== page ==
The second interesting option has to do with my old agency, which was swallowed up by the meganonprofit, and rebirthed as a new culturally specific agency.  When all employees were laid off, not many accepted their positions back when offered.  The mental health team especially took a huge hit.  I have been in touch with several old coworkers and have regularly asked for updates on how things are going and whether things have stabilized.  Recently, people have reached out asking what I would need to come back and encouraging me to apply.  Just before I left on my trip, I got a call gauging my interest on coming back and working part time in school-based therapy, part time outpatient.  I said I was definitely interested and would like to have an interview when I returned from vacation.  The opportunity to do therapy immediately while being full time and salaried after these past 5 months is looking better and better.  But I also want to know about the opportunity for growth once I’m licensed.  I’m hearing that there are good options at the new agency and with the meganonprofit, but it all remains to be seen. 

The 2 options are definitely interesting, and I can still do some other general job searching.  It forces me to look at my priorities for today and my path for the future.  I’m thinking about how to present myself confidently and being clear about my strengths, talents, and goals.  I need to learn about and practice negotiating salary.  And I need to have my focus clearly on myself and my needs – I have never been very assertive in interviews and negotiations, and often get caught up in what and who I’m leaving behind.  In addition, I can’t ignore that I still have hard feelings with the old agency about the way things went down, and I have no idea whether I should trust what’s being promised at my current company…  

But I’m excited for the opportunity in this next decision to put myself first and get the best deal I can.  It doesn’t have to be a permanent or even long-term choice, just the best choice for me right now in this point in my life.  Change is coming.  I have to accept that and understand that now is not my time to relax into the mundane, stable work life of my dreams.  I’ve got to push a little further.  Plus, who am I kidding, mundane is not my calling!  

Together

So my aunt’s birthday was this past Sunday, February 16.  I was dreading it.  Since my grandmother’s death, I have been wearing Grama’s bracelet, one of two that she put on in India in the 1940s and never took off until the doctors had to cut them off in surgery late in life.  

So, after surgery, my cousin, Barb’s daughter, got the intact one, and I got the one they cut off.  It was eerily creepy to me during the surgery because during my entire life they were a part of Grama’s right wrist.  But she did live several years after that.  So her bracelet sat in my collection for several years after surgery.  But when she died, I put the cut bracelet on and never took it off again.  

Until Sunday, 2/16/14.   What would’ve been my aunt’s 60th bday.  

As I said, it wasn’t intact.  It was cut in one place and was a precarious piece on my wrist for the next year and a half.  But it was completely Grama.  I noticed it opening back and forth for the past couple of weeks.  I knew it wouldn’t last forever.  But I never thought it would break on Barb’s birthday.  When it happened, I cried like a baby, expecting and dreading it together.  I felt a sign reaching through to me.  “We’re here, together” wherever.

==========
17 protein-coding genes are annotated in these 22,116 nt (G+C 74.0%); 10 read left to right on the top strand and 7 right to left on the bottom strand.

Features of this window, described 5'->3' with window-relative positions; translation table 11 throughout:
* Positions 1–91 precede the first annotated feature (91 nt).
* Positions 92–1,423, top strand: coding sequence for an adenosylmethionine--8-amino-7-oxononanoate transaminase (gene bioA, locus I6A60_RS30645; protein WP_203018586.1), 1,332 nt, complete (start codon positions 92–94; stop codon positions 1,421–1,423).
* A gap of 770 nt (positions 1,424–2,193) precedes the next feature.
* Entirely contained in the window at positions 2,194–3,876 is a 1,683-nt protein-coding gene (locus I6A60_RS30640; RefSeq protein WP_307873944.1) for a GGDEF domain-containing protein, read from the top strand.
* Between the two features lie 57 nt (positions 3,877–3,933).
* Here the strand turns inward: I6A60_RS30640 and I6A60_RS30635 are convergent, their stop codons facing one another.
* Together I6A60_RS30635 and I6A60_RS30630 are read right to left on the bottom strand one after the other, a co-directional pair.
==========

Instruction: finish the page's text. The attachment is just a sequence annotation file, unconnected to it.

No final answers on what it means, but here I am.  And that is all.  

“Getting to know your machine…”

One of the things Auntie Barb left me was her sewing machine.  I haven’t touched it except to shuffle it around my condo during rearrangement times since she died nearly a year and a half ago now. I just for some reason couldn’t bring myself to get into it.  Until tonight.  

I have to say, I’ve always intended to use it, for sure.  She gave it to me intentionally because she knew I liked to sew.  However… I just couldn’t really touch it until this month.  This 2014 is a year of mindful goals… I told myself February would be the month.  In homage.  Her birthday was the 16th, Sunday.  The same as her lockbox code when we needed to stay with her and come and go when she couldn’t get up to answer the door, but wasn’t yet ready to go into inpatient hospice.  021654.  Her birthdate.  

So tonight, duty intact, I started wiping it off and reading the manual.  To be honest, I can’t wait to use it and take care of it, and love it!  I loved to sew.  I learned later in life and then my mom ruined my little portable machine when I lent it to her.  

As Barb faced the inevitability of death, she started to give away her things.  She offered me her old table top Singer.  My mom had already broken mine so I said yes, of course. 

When I was little it was a prop in the basement to hold up the old beautiful wood chess set.  When she was dying, it was an upstairs prop.  Holding items for her daughter’s wedding crafts.  If I remember right, previous to that it was her birdcage stand.  Even earlier it was in the spot of her weaved macrame plant holder?  The spot and the machine have been a feature of my whole life.  

Looking through the pages of the manual marked, “Getting to know your machine,” and through the storage areas of this tabletop machine, I found many surprises.  My aunt’s original married name before the uncle who was THE uncle, addresses I never knew, printed and signed on repair tickets, years that contradict.  A mystery to solve.  I’m sure there’s not much of a mystery actually, just pieces of a puzzle to put together.  Questions for my mother.  Clarifications.  But another piece of my aunt to look forward to, rather than backward.  Which is something nice for me.  I miss her so much.